The work of business does not take place in a vacuum, and the health of business, government, and nonprofit organizations are inextricably intertwined. All are stakeholders in the common good. Businesses unavoidably impact the societies in which they operate and need to be accountable not only for the positive, but also for the negative byproducts of that intersection.

Business leaders often contribute to the nonprofit sector, serving on boards of directors. Business school graduates who assume positions in corporations frequently change

careers and take on responsibility in nonprofit organizations and government agencies. Prominent business leaders sometimes accept a call for public service and may lead a public agency; Secretary of the Treasury Paulson is among this group.

Additionally, public policy and business interests converge in key areas. Successful business leaders know how to interact effectively with public policy makers in a wide variety of forums. For example, in various states, councils of business leaders are set up to advise government agencies charged with implementing new welfare policies. Under welfare reform, many businesses are engaged in the training and hiring of welfare recipients, helping them to attain a measure of self-sufficiency (DiPadova, 2001).

The importance of the multisector perspective is emphasized by the fact that distinctions between organizations in the various sectors are blurred. Some government functions, such as the management of prisons and other correctional institutions, are being privatized; many businesses routinely engage in the government function of tax collection; sometimes nonprofit organizations accumulate considerable wealth.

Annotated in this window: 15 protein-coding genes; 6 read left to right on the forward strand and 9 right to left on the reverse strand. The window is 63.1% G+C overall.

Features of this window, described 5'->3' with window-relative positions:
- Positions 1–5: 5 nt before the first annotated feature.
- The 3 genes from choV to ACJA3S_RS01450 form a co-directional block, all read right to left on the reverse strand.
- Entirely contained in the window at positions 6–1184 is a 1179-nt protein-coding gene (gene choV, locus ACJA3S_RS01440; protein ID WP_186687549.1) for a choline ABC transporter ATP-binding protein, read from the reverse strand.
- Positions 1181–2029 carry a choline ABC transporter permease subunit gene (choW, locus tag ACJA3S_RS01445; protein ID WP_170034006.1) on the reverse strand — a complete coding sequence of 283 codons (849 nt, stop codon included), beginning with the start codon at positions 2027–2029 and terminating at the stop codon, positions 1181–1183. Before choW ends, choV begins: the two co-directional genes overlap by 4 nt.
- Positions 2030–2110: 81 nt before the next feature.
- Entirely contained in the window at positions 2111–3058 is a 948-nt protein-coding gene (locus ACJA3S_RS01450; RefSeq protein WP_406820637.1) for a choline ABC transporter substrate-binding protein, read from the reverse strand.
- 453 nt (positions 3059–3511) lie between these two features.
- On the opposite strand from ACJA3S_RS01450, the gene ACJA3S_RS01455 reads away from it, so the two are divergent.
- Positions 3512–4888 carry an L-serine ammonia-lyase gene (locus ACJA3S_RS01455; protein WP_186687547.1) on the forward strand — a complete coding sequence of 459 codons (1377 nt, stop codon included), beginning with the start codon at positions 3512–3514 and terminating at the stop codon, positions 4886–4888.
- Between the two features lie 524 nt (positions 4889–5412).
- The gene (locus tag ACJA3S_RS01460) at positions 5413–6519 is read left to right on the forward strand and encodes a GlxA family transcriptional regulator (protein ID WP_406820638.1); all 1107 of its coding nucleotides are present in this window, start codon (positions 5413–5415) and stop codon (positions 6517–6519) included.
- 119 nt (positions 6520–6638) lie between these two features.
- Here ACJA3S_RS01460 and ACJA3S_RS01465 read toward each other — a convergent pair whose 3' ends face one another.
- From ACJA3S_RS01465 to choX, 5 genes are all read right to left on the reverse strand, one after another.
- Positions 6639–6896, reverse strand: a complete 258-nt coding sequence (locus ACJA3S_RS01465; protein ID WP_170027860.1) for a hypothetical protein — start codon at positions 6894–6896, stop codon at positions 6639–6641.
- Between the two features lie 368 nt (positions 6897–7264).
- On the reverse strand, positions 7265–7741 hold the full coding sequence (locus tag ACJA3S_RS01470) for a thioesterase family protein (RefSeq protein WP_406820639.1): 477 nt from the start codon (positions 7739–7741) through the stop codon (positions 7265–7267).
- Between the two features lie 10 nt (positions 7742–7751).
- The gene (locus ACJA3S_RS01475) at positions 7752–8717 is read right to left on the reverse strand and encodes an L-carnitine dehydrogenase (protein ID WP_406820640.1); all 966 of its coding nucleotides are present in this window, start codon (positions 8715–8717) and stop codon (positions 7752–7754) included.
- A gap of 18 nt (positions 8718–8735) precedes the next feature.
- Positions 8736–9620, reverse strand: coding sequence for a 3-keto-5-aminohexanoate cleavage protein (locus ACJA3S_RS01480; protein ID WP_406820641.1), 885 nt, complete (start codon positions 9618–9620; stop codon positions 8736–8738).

At the same time, many leadership and management concepts find application to all organizational settings, regardless of sector. Churches, government agencies, multinational corporations, small business companies, foundations, schools, hospitals, and nonprofit organizations experience the organizational dynamics and authority issues, as well as leadership and management principles and competencies—in different settings.

Organizations in each sector may have a great deal to learn from those in the other sectors. As Peter Drucker (1998) pointed out, business and government organizations alike might gain from the practices of nonprofit organizations; perhaps something can be learned about motivating paid employees by examining the practices of those who manage volunteers.

The challenges of the nation and the globe require engagement from the three sectors that comprise modern society. One way to develop needed human intellectual capital to address the challenges facing the nation and the world is to draw on the varied experience of employees who change jobs from one sector to the next. Such changes are not unusual at the highest levels of government. For example, U.S. President Dwight D. Eisenhower was a military general as well as a past president of Columbia University. U.S. President Woodrow Wilson had been president of Princeton University. Learning from varied experience can be enormously helpful to enhancing the requirements of the current job position, and bringing better problem-framing and problem-solving skills to situations.